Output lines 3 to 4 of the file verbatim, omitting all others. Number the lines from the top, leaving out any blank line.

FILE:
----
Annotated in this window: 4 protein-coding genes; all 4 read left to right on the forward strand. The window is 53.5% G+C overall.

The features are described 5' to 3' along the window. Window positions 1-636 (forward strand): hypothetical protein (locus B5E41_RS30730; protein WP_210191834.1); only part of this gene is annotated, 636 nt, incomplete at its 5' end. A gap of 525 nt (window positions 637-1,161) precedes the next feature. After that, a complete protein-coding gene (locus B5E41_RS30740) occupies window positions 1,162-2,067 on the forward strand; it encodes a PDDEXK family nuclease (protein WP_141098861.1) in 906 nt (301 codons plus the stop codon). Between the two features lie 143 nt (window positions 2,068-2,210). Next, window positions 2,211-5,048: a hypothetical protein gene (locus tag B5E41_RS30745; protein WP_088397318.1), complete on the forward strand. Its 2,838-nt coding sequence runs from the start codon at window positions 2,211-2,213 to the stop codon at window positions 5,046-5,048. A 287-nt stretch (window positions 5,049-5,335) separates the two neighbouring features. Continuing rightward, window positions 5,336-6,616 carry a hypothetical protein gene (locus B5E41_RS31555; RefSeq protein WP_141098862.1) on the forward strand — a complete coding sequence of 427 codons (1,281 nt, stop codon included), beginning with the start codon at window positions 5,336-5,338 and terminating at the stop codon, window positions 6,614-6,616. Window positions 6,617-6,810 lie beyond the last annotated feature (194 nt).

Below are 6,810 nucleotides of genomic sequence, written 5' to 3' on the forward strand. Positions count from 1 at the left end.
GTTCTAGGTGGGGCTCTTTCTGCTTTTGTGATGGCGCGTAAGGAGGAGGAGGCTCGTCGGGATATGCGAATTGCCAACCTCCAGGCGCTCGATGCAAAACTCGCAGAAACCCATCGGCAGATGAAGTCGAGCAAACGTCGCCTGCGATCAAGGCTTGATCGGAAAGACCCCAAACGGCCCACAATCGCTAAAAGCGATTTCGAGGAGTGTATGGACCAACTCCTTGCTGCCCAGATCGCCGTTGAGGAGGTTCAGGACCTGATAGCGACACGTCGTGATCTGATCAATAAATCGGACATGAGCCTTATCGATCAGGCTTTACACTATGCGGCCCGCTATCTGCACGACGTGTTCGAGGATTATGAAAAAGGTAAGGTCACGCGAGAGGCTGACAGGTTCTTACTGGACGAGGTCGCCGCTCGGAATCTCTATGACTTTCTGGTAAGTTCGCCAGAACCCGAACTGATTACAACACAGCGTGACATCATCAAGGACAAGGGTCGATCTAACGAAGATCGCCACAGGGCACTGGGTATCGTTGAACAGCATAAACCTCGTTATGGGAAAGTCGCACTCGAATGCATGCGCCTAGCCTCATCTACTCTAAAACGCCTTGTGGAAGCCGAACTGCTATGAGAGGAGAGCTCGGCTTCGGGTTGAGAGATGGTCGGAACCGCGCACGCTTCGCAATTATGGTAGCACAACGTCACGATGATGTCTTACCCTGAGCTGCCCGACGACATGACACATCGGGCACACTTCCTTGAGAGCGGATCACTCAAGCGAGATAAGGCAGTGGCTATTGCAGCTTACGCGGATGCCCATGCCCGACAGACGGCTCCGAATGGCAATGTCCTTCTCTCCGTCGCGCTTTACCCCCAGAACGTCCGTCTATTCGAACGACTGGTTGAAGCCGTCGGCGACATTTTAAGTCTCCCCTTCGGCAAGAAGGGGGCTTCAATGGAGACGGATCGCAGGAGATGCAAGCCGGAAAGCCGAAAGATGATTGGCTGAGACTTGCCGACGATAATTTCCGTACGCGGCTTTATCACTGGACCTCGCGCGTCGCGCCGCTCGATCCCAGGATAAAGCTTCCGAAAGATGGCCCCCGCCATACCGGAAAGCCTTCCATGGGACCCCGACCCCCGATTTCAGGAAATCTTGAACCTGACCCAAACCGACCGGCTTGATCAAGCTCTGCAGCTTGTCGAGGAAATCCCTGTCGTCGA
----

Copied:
Below are 6,810 nucleotides of genomic sequence, written 5' to 3' on the forward strand. Positions count from 1 at the left end.
GTTCTAGGTGGGGCTCTTTCTGCTTTTGTGATGGCGCGTAAGGAGGAGGAGGCTCGTCGGGATATGCGAATTGCCAACCTCCAGGCGCTCGATGCAAAACTCGCAGAAACCCATCGGCAGATGAAGTCGAGCAAACGTCGCCTGCGATCAAGGCTTGATCGGAAAGACCCCAAACGGCCCACAATCGCTAAAAGCGATTTCGAGGAGTGTATGGACCAACTCCTTGCTGCCCAGATCGCCGTTGAGGAGGTTCAGGACCTGATAGCGACACGTCGTGATCTGATCAATAAATCGGACATGAGCCTTATCGATCAGGCTTTACACTATGCGGCCCGCTATCTGCACGACGTGTTCGAGGATTATGAAAAAGGTAAGGTCACGCGAGAGGCTGACAGGTTCTTACTGGACGAGGTCGCCGCTCGGAATCTCTATGACTTTCTGGTAAGTTCGCCAGAACCCGAACTGATTACAACACAGCGTGACATCATCAAGGACAAGGGTCGATCTAACGAAGATCGCCACAGGGCACTGGGTATCGTTGAACAGCATAAACCTCGTTATGGGAAAGTCGCACTCGAATGCATGCGCCTAGCCTCATCTACTCTAAAACGCCTTGTGGAAGCCGAACTGCTATGAGAGGAGAGCTCGGCTTCGGGTTGAGAGATGGTCGGAACCGCGCACGCTTCGCAATTATGGTAGCACAACGTCACGATGATGTCTTACCCTGAGCTGCCCGACGACATGACACATCGGGCACACTTCCTTGAGAGCGGATCACTCAAGCGAGATAAGGCAGTGGCTATTGCAGCTTACGCGGATGCCCATGCCCGACAGACGGCTCCGAATGGCAATGTCCTTCTCTCCGTCGCGCTTTACCCCCAGAACGTCCGTCTATTCGAACGACTGGTTGAAGCCGTCGGCGACATTTTAAGTCTCCCCTTCGGCAAGAAGGGGGCTTCAATGGAGACGGATCGCAGGAGATGCAAGCCGGAAAGCCGAAAGATGATTGGCTGAGACTTGCCGACGATAATTTCCGTACGCGGCTTTATCACTGGACCTCGCGCGTCGCGCCGCTCGATCCCAGGATAAAGCTTCCGAAAGATGGCCCCCGCCATACCGGAAAGCCTTCCATGGGACCCCGACCCCCGATTTCAGGAAATCTTGAACCTGACCCAAACCGACCGGCTTGATCAAGCTCTGCAGCTTGTCGAGGAAATCCCTGTCGTCGA